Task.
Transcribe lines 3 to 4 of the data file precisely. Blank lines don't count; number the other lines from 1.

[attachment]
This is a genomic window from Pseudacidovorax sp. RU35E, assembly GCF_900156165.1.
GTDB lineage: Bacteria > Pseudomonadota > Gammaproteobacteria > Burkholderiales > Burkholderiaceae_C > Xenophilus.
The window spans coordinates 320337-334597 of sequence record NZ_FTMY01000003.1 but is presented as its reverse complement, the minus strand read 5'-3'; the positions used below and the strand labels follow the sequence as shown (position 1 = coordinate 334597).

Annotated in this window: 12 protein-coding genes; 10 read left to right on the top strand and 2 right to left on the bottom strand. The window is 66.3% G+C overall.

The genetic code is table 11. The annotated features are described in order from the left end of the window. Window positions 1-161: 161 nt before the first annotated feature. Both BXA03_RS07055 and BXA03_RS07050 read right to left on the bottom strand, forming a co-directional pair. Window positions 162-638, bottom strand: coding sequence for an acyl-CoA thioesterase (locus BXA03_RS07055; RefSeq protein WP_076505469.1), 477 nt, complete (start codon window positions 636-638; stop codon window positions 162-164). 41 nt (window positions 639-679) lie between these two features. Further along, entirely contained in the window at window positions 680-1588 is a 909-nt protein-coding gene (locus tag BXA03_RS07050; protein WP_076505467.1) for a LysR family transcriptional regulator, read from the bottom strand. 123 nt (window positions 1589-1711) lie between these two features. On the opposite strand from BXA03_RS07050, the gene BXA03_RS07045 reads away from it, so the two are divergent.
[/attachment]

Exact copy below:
The window spans coordinates 320337-334597 of sequence record NZ_FTMY01000003.1 but is presented as its reverse complement, the minus strand read 5'-3'; the positions used below and the strand labels follow the sequence as shown (position 1 = coordinate 334597).

Annotated in this window: 12 protein-coding genes; 10 read left to right on the top strand and 2 right to left on the bottom strand. The window is 66.3% G+C overall.